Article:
Memorabilia exec offers up $2M to fan who caught Aaron Judge’s No. 62 home run ball

What’s No. 62 worth? We are starting to find out.

Aaron Judge blasted his historic home run in Arlington on Tuesday night in the first at-bat of the second to last game of the season against the Rangers. After weeks of speculation about how much money that baseball might be worth, now we have an offer on the table.

Cory Youmans is the fan who caught the lottery ticket ball off the bat of Judge on Tuesday and when he gets around to checking his texts and emails after his big night he will see a $2 million offer from the owner of a sports memorabilia auction house, according to the Associated Press. Previously, it was speculated that Judge’s final home run of the season could be worth upwards of $1 million. We have seemingly surpassed that number already.

JP Cohen, president of Memory Lane Inc., told the AP on Wednesday that he has texted and emailed Youmans with an offer for the baseball.

Cohen had previously pledged to offer $2 million for Judge’s 62nd homer. According to AP, he added that his company has a good relationship with the Yankees and it would be willing to loan the ball to the team for an exhibit. His team has frequently exhibited items owned by Memory Lane at Yankee Stadium. ”We did make an offer of $2 million and that offer is still valid,” Cohen said.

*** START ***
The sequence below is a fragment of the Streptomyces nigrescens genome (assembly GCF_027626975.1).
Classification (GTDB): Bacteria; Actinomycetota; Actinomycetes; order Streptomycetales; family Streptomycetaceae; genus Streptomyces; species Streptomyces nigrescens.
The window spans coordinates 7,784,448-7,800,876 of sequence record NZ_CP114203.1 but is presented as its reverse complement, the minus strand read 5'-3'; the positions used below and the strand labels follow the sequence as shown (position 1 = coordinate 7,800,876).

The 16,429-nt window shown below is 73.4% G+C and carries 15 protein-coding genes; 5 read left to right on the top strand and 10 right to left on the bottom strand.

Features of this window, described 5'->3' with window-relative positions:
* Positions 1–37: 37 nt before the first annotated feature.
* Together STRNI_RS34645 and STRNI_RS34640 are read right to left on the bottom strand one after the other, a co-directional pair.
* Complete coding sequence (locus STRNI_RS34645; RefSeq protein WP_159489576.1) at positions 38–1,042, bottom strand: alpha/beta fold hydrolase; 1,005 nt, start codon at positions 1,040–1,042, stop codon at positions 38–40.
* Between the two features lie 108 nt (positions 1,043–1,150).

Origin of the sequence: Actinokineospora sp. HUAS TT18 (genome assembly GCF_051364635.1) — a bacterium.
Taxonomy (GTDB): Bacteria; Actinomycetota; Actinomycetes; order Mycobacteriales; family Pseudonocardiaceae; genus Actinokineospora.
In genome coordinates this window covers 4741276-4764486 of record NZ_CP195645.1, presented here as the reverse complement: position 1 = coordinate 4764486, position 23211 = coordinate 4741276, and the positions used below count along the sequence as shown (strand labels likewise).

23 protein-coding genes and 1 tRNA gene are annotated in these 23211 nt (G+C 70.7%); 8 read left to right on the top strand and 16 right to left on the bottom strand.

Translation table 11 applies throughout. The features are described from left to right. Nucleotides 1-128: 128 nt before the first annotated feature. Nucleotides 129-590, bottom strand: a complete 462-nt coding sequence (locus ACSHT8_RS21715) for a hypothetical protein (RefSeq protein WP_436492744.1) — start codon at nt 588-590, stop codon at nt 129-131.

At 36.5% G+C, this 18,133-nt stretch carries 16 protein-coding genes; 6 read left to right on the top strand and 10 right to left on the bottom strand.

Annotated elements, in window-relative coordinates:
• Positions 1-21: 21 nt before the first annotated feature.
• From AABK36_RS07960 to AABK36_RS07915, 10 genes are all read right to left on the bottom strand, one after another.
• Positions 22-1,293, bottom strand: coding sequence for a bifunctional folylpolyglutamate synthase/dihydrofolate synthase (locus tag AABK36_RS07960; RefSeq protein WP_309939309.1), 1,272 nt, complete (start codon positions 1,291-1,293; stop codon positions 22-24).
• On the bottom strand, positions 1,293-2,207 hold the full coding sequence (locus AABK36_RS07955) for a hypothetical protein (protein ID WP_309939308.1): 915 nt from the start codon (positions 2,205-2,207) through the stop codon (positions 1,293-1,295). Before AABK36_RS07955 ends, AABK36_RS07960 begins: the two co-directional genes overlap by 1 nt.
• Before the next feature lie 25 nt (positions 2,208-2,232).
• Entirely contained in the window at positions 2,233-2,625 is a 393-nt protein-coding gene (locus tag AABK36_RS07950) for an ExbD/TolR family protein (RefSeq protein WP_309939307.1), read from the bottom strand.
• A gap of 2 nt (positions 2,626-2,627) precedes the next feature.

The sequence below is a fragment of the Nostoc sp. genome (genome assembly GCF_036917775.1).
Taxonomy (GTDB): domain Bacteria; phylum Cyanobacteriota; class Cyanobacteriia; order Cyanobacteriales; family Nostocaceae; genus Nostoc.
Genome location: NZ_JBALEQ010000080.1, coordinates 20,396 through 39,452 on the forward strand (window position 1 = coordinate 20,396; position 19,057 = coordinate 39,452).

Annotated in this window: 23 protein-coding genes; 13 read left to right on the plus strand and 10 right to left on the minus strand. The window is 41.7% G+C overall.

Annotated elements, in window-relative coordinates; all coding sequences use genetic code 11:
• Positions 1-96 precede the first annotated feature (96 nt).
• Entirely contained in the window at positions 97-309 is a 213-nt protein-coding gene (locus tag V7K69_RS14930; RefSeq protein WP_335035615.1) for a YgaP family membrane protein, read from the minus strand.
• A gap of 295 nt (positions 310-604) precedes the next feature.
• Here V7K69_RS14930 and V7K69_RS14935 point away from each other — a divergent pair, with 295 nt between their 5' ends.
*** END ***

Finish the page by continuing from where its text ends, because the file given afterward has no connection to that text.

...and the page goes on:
Youmans, who works in the financial world as VP of Fisher Investments, was sitting in the front row section 31 in left field when he caught Judge’s 391-foot record-breaking blast. After catching the ball, he was asked about what he would do with the historic souvenir and he insisted he hadn’t thought about it to that point. Two million bucks will certainly force Youmans to put some type of thought into his decision-making process.

The $2 million offer is short of the $3 million a fan received for Mark McGwire’s 70th home run ball as he was the first one to break Roger Maris’ record of 61 homers in a season in 1998.

After making history on Tuesday, Judge said he did not have the record-breaking home run ball.

”I don’t know where it’s at,” he said. “We’ll see what happens with that. It would be great to get it back, but that’s a souvenir for a fan. He made a great catch out there, and they’ve got every right to it.”

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